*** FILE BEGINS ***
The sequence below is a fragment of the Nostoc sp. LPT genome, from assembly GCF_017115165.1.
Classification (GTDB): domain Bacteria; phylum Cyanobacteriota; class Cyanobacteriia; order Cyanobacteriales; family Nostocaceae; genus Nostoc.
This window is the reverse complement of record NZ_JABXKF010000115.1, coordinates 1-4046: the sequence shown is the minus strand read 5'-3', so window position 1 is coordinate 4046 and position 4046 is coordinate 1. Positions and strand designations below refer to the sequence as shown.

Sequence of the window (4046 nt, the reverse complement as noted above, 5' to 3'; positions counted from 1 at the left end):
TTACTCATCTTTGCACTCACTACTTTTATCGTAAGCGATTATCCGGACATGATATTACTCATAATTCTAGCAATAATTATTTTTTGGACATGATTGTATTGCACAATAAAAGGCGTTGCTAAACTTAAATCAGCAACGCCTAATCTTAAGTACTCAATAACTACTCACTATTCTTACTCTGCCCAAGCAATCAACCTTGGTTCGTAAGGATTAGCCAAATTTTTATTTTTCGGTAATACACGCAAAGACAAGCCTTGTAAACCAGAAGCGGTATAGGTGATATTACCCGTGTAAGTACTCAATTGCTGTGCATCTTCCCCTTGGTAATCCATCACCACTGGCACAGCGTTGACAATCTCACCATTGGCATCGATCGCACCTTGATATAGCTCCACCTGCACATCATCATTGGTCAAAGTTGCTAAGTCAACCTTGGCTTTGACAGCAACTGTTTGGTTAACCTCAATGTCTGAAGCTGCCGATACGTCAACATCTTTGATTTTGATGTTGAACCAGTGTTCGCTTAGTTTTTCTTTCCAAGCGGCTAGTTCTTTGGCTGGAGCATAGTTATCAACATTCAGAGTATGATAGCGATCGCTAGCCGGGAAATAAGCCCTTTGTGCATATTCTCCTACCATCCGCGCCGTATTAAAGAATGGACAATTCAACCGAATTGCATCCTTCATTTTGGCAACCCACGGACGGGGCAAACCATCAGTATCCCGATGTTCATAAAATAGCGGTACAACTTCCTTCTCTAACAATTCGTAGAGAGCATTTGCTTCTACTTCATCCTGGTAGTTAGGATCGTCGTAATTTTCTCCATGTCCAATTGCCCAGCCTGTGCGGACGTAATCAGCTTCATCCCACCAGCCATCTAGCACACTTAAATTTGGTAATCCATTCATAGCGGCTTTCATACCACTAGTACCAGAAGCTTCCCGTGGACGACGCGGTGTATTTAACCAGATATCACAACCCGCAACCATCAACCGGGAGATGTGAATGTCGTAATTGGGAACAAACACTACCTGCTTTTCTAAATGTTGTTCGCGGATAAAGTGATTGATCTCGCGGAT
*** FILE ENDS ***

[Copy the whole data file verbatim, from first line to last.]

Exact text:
The sequence below is a fragment of the Nostoc sp. LPT genome, from assembly GCF_017115165.1.
Classification (GTDB): domain Bacteria; phylum Cyanobacteriota; class Cyanobacteriia; order Cyanobacteriales; family Nostocaceae; genus Nostoc.
This window is the reverse complement of record NZ_JABXKF010000115.1, coordinates 1-4046: the sequence shown is the minus strand read 5'-3', so window position 1 is coordinate 4046 and position 4046 is coordinate 1. Positions and strand designations below refer to the sequence as shown.

Sequence of the window (4046 nt, the reverse complement as noted above, 5' to 3'; positions counted from 1 at the left end):
TTACTCATCTTTGCACTCACTACTTTTATCGTAAGCGATTATCCGGACATGATATTACTCATAATTCTAGCAATAATTATTTTTTGGACATGATTGTATTGCACAATAAAAGGCGTTGCTAAACTTAAATCAGCAACGCCTAATCTTAAGTACTCAATAACTACTCACTATTCTTACTCTGCCCAAGCAATCAACCTTGGTTCGTAAGGATTAGCCAAATTTTTATTTTTCGGTAATACACGCAAAGACAAGCCTTGTAAACCAGAAGCGGTATAGGTGATATTACCCGTGTAAGTACTCAATTGCTGTGCATCTTCCCCTTGGTAATCCATCACCACTGGCACAGCGTTGACAATCTCACCATTGGCATCGATCGCACCTTGATATAGCTCCACCTGCACATCATCATTGGTCAAAGTTGCTAAGTCAACCTTGGCTTTGACAGCAACTGTTTGGTTAACCTCAATGTCTGAAGCTGCCGATACGTCAACATCTTTGATTTTGATGTTGAACCAGTGTTCGCTTAGTTTTTCTTTCCAAGCGGCTAGTTCTTTGGCTGGAGCATAGTTATCAACATTCAGAGTATGATAGCGATCGCTAGCCGGGAAATAAGCCCTTTGTGCATATTCTCCTACCATCCGCGCCGTATTAAAGAATGGACAATTCAACCGAATTGCATCCTTCATTTTGGCAACCCACGGACGGGGCAAACCATCAGTATCCCGATGTTCATAAAATAGCGGTACAACTTCCTTCTCTAACAATTCGTAGAGAGCATTTGCTTCTACTTCATCCTGGTAGTTAGGATCGTCGTAATTTTCTCCATGTCCAATTGCCCAGCCTGTGCGGACGTAATCAGCTTCATCCCACCAGCCATCTAGCACACTTAAATTTGGTAATCCATTCATAGCGGCTTTCATACCACTAGTACCAGAAGCTTCCCGTGGACGACGCGGTGTATTTAACCAGATATCACAACCCGCAACCATCAACCGGGAGATGTGAATGTCGTAATTGGGAACAAACACTACCTGCTTTTCTAAATGTTGTTCGCGGATAAAGTGATTGATCTCGCGGAT